In an experimental animal, a study to evaluate the process of migration of gossypiboma; four stages ware described. These are foreign-body reaction, secondary infection, mass formation, and remodeling. Pathologically, two types of foreign-body reaction can occur. The first is an aseptic fibrinous response that creates adhesions and encapsulation. The second response is exudative in nature and leads to abscess formation with or without secondary bacterial invasion.  The intestine is the most commonly affected site due to the relatively large outer surface of the small intestine and because its thin wall offers the least resistance. The stomach is an unusual site for transmural migration because of its relatively small outer surface area, higher location in the abdomen, and thick wall. Migration of surgical gauze into the urinary bladder is rare probably because of the thick wall of the detrusor muscle. A long period of chronic inflammation is therefore required to penetrate the thick wall  as in the case being reported, where the gauze was left in situ for 5 years. In this case, the chronic inflammation was caused by the presence of the gauze. The gauze in the vaginal vault which was in contact with the posterior wall of the bladder eventually eroded into the urinary bladder and served as a foreign body leading to repeated episodes of UTI. Finally, when a significant length of the gauze was in the bladder, it was extruded into the urethra while voiding, which then resulted in acute urinary retention. Plain radiography and computerized axial tomography (CAT) scan can diagnose most cases of gossypiboma. However, MRI is useful in differentiating a foreign body from an abscess. ,,,, Malignant transformation has been reported following long standing irritation from gossypiboma resulting in hematoma, granulomatous inflammation, abscess formation cystic masses, and/or neoplasm. ,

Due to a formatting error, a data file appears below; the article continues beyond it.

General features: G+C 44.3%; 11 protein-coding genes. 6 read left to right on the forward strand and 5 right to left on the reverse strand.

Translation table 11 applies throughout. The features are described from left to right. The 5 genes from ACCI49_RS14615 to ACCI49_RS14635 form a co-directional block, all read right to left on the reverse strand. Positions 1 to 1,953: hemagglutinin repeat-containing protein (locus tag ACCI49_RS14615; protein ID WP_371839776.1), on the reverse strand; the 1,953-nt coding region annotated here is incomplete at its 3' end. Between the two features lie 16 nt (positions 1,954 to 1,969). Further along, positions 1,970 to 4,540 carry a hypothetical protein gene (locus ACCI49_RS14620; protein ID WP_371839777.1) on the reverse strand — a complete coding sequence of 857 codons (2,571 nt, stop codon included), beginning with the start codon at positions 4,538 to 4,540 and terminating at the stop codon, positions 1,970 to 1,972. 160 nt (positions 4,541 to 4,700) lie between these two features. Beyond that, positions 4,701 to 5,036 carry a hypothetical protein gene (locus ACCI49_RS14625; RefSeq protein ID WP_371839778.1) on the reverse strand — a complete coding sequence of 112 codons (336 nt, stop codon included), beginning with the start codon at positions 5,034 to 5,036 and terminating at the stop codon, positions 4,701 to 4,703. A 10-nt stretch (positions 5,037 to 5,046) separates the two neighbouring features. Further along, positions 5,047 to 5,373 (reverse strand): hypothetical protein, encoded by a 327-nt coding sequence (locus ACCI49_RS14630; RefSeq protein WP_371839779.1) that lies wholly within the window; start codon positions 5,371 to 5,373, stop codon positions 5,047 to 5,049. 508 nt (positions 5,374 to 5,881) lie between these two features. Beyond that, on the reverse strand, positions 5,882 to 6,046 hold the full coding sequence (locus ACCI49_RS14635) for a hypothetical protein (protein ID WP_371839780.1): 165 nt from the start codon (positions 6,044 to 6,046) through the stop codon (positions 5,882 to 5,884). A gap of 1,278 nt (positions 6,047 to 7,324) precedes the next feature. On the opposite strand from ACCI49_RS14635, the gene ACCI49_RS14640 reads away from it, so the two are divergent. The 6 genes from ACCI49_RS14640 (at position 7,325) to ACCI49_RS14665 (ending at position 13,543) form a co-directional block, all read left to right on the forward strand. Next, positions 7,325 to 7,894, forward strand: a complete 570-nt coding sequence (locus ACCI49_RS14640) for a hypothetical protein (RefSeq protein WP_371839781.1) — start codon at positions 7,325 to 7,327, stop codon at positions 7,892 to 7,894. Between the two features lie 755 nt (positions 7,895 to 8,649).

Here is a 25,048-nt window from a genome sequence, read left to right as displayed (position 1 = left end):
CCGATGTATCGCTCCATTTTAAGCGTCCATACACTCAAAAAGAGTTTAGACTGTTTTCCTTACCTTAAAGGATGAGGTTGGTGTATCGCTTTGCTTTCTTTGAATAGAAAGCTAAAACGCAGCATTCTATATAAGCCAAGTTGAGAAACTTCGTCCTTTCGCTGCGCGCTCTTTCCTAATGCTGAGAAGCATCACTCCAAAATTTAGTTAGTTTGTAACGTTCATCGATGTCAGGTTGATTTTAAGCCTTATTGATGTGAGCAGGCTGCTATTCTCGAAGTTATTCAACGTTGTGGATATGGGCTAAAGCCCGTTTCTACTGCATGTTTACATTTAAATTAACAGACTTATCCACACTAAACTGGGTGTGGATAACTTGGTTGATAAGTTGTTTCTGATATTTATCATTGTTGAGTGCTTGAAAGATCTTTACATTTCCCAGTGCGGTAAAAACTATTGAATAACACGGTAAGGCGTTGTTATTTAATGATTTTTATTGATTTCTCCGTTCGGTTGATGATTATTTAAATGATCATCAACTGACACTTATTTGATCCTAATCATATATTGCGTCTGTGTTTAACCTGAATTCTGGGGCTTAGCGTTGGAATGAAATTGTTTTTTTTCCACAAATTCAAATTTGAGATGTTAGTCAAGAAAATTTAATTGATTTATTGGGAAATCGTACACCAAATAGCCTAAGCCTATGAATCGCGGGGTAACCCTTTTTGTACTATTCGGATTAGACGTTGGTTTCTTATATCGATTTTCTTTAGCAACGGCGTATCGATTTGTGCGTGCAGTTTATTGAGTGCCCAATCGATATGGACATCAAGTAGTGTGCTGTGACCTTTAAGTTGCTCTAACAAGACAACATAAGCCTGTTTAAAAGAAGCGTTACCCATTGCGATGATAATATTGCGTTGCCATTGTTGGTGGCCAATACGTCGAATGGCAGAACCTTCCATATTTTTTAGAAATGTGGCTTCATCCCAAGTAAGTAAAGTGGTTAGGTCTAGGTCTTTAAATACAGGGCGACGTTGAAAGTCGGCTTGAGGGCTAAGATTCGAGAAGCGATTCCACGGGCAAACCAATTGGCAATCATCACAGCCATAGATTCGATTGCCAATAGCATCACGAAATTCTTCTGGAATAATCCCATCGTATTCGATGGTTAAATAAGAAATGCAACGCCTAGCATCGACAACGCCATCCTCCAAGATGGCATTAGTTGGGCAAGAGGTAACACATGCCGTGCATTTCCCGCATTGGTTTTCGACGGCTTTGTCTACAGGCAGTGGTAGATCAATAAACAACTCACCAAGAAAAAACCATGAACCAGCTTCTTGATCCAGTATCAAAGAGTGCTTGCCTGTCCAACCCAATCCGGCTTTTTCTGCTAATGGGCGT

The treatment modality for gossypiboma depends on the location, size, complications, and facilities available; ranging from laparoscopic retrieval to open surgery. ,, Uncomplicated gossypiboma can be retrieved laparoscopically. However, migration to hollow organs requires exploration, removal of the foreign body, followed by resection, and/or repair of the perforated organs, toileting, and sometimes drainage of the cavity. Our patient presented with acute urinary retention. There was minimal time for extensive evaluation and the diagnosis was obvious on perinea examination. Our patient was treated with open vesicostomy, repair of the posterior wall, and followed-up without any complication.
| Conclusion|| |
One important point needs to be stressed as fallout of this case report is that; surgeons need to be extra careful during surgery to avoid leaving any foreign body within the patient. The measures that need to be employed include gauze and instrument count, before closing the patient and use of gauze mounted on a swab stick or with the edges held with an artery forceps. Surgeons need to keep in mind the possibility of gossypiboma during every surgical procedure to avoid the unnecessary suffering by patients as reported in this case report. We suggest that recurrent pelvic pain and UTI in patients with a history of transabdominal or vaginal hysterectomy should be carefully reviewed, examined, and investigated for gossypiboma.
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[Figure 1], [Figure 2], [Figure 3]